Home Beer Review Tama no Megumi Pilsner by Ishikawa Brewery

Tama no Megumi Pilsner by Ishikawa Brewery

by Rob
1 comment

Tama no Megumi Pilsner could be considered THE original beer from Ishikawa Brewery as it’s a bottle-fermented German style pilsner based on the same recipe that the brewery first used back in 1888. It’s got an abv of 5% and is available in large 500ml bottles only – never a bad thing though surprising for a Japanese pilsner. Tama no Megumi Pilsner is also part of the all-year round range from Ishikawa Shuzo.

Tama no Megumi Pilsner

Large bottle means a large glass. Hiccup…

Tama no Megumi Pilsner Aroma and Taste

The biggest surprise of my time at Ishikawa Brewery was that Tama no Megumi Pilsner was based on their traditional recipe back in 1888 rather than the Tama no Megumi Japan Beer that Joe drank. Pilsners were definitely the “in” style back in the late 19th century and this recipe has remained pretty much unchanged since then.

Tama no Megumi Pilsner poured out as you would expect from a pilsner  – slightly hazy from the condensation on the side of the glass, but a solid golden colour with a fluffy amount of white head that dissipated fairly quickly to a thin white ring around the side of the glass. The aroma was malty but with a citrus hop residue that lingered on the nostrils. Not bad and definitely sticks out from the rest of the pilsners on sale.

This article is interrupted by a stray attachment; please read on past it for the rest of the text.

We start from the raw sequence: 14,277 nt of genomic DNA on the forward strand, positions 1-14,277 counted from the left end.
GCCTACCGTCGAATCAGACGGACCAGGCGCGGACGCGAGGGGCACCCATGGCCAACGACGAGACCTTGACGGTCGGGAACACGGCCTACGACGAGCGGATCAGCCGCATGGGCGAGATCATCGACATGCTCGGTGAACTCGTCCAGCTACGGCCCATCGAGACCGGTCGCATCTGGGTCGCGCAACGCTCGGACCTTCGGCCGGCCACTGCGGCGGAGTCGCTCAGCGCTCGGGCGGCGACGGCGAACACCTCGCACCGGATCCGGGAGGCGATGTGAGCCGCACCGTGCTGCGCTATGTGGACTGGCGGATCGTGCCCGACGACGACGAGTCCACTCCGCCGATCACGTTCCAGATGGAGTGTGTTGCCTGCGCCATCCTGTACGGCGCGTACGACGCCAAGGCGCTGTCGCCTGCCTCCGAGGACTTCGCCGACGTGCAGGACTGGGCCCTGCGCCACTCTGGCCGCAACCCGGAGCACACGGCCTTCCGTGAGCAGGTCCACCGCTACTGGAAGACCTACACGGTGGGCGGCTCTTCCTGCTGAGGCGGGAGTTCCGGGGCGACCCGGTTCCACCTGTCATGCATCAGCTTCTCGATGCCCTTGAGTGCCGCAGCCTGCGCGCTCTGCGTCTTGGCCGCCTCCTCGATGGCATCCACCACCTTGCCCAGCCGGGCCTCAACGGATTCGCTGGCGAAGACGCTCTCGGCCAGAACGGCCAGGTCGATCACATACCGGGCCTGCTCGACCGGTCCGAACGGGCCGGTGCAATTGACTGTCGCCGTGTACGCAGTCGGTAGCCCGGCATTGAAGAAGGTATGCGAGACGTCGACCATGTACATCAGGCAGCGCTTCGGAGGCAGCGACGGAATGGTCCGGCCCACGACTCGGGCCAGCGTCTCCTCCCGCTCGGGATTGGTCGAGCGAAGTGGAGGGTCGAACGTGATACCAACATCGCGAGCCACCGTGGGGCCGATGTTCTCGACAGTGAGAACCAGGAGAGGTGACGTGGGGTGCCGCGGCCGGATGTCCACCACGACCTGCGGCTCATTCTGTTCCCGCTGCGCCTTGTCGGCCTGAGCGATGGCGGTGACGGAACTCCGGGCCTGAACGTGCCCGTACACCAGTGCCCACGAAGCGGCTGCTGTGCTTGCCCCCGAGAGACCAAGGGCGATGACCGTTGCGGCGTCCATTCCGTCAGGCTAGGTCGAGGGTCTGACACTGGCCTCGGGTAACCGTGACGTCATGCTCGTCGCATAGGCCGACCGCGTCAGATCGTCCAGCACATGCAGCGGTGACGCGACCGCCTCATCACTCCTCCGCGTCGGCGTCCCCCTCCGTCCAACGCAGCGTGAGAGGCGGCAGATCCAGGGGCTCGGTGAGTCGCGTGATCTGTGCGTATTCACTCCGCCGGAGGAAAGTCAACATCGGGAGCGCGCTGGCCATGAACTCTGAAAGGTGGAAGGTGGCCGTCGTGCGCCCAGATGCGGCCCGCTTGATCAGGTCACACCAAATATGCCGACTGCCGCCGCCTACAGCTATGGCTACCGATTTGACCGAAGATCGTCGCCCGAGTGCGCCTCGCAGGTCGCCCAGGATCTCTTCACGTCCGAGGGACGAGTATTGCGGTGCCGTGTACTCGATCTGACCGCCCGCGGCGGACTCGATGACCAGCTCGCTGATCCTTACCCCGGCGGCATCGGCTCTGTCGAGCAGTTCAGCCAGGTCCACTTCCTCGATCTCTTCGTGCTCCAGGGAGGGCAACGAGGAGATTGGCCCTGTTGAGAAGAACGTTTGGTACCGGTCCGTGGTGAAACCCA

The hops produced a citrusy flourish in the body of Tama no Megumi Pilsner that made it slightly bitter but the malts brought some sweetness back into the mix. The aftertaste quickly kicks in with a bitter twist that quickly faded away though to a light caramel finish.


Tama no Megumi Pilsner One Line Review

If you’re looking to get out of mainstream pilsners and into smaller batches, Tama no Megumi Pilsner is worth drinking.

Where to Buy Tama no Megumi Pilsner

Tama no Megumi Pilsner can be bought from:


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1 comment

Christopher Phillips October 9, 2015 - 12:43 pm

is it pasteurized? I have had some varying bottles of ishikawa brewery. Their pilsner i found to be soft (soft water and a feature of all their beers and i assume they don’t treat their water) and sweet.


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